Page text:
Vaginal thrush is another name for a vaginal yeast infection and we use the two terms interchangeably in this article. Other less common names for the disease are vaginal fungus and Candida vagina. The condition is caused by the Candida albicans species of yeast, a type of fungus. Candida occurs naturally in the vaginal area and is normally kept in check by mucus secretions, harmless bacteria and other fungal organisms that live on the skin and in the vagina. A thrush outbreak occurs if this balance is lost and there is an overgrowth of the Candida. The yeast multiplies, invades the vagina and can cause undesirable symptoms.
Vaginal yeast infection symptoms
Yeasts thrive in warm, moist conditions which is why Candida commonly affects the vagina in women. Thrush does not damage the vagina but it can cause itchiness, burning, discomfort and redness around the vulva (the outside part of the vagina). Some women also describe “biting pains” in the vagina and experience discomfort during sex. Although a creamy colored discharge is a commonly associated with thrush, there are other causes of vaginal discharge un-related to a Candida infection.
Causes of vagina yeast infection and diagnosis
Vaginal infections caused by Candida are very common – far more common than thrush in men. In fact it is estimated that more than half of all women have a thrush infection during their lifetimes. A thrush outbreak occurs when the natural defenses in the vagina are upset through the use of antibiotics and steroids as well as contact with chemicals and irritants. Diabetics, pregnant mothers and people with a weak immune system have a higher incidence rate. Women who wear tight-fitting synthetic underwear may also be more susceptible to vaginal yeast infections. Sex with an infected partner is one of the leading thrush causes. For a comprehensive look at the different risk factors, read this article on yeast infection causes.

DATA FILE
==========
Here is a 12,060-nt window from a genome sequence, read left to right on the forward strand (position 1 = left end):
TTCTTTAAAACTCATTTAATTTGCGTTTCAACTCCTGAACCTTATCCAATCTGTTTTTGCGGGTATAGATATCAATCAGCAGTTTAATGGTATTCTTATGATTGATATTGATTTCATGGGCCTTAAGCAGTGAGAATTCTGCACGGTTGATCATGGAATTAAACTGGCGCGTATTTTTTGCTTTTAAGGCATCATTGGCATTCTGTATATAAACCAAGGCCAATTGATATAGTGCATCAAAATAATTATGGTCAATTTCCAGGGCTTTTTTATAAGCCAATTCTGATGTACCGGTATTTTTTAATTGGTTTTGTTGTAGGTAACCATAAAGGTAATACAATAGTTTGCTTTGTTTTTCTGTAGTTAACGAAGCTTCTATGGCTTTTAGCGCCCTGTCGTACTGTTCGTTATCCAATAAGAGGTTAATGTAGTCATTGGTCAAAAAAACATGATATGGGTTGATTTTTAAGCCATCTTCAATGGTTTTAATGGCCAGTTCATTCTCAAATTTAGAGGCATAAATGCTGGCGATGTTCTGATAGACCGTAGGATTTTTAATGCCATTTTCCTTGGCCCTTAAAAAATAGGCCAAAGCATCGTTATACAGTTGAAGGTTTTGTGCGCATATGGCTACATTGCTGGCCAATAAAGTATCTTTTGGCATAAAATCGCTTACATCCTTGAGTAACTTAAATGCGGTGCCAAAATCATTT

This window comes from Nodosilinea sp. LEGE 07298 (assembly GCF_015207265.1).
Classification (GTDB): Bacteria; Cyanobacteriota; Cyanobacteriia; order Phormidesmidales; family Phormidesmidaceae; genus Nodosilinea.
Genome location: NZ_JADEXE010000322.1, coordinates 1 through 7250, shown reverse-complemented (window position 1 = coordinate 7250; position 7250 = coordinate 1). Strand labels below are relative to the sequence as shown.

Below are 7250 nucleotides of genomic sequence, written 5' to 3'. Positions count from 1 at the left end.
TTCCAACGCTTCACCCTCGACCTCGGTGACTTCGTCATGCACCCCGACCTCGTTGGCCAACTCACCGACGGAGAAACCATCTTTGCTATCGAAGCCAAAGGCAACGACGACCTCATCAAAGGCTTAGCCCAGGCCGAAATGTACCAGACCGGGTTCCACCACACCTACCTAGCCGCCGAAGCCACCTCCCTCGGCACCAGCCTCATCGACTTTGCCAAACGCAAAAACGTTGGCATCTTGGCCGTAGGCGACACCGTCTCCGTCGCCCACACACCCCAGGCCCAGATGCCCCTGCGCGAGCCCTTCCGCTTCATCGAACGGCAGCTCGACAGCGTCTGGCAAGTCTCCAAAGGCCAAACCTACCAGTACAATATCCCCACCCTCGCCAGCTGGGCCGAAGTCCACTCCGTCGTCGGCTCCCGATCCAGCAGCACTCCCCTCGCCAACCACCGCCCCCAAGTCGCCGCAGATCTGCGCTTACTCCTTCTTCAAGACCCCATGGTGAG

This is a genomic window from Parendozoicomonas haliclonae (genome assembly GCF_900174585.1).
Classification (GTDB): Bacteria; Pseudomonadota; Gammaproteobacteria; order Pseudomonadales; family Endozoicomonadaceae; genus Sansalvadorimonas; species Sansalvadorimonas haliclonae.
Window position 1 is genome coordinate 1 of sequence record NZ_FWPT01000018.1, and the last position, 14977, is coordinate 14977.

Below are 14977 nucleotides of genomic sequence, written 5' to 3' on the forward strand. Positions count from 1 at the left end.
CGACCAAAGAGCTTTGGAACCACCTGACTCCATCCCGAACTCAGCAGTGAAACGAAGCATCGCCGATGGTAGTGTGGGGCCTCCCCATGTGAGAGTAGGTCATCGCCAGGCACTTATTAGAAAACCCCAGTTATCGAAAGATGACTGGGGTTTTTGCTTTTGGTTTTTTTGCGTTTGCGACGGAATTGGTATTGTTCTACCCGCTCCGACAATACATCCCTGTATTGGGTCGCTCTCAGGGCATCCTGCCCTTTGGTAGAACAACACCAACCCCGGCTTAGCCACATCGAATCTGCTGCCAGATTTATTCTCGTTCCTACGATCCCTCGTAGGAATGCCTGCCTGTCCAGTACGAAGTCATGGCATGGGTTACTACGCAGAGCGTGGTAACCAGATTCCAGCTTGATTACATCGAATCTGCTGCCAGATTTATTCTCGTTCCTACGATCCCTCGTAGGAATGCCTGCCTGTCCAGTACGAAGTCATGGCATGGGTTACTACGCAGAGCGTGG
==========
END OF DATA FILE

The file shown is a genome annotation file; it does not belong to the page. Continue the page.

Remember that the Candida yeast can live harmlessly in and around the skin of the vagina. Problems only occur if it multiplies rapidly to cause negative symptoms.
The diagnosis of vaginal yeast infection is normally carried out through analysis of symptoms and external signs of the infection. If needed, a health professional can take a swab sample and have this tested at a laboratory.
Vaginal thrush treatment
The most common treatments for vaginal yeast infections are topical (i.e. applied externally). These take the form of creams and pessaries inserted into the vagina with an applicator and rubbed onto the skin around the vulva. Most topical medications contain known anti-fungal and anti-yeast agents and many are available without a prescription. See these Monistat reviews for one of the most popular. Homeopathic sprays such as Yeastrol are popular and bring fast relief.
Some sufferers have had positive results from natural and home remedies for a vaginal thrush infection including yogurt, vinegar baths and tea tree oil. These are designed to restore the natural pH balance within and around the vagina and resolve most vaginal thrush symptoms. Side effects are rare with but it should be noted that these treatment types have not been tested clinically for the treatment of vaginal thrush or other fungal and yeast infections. Certain holistic approaches to treatment are clinically proven, such as this 5 step system to eliminating Candida overgrowth. It also makes sense to research anti Candida diets designed to reduce the intake of food types that encourage fungal and yeast growth. Read more on how to get rid of a yeast infection.
Oral medications in the form of tablets are also available on prescription as treatment for vaginal thrush. If you suspect a case of thrush, it always makes sense to discuss your condition with a doctor or health professional.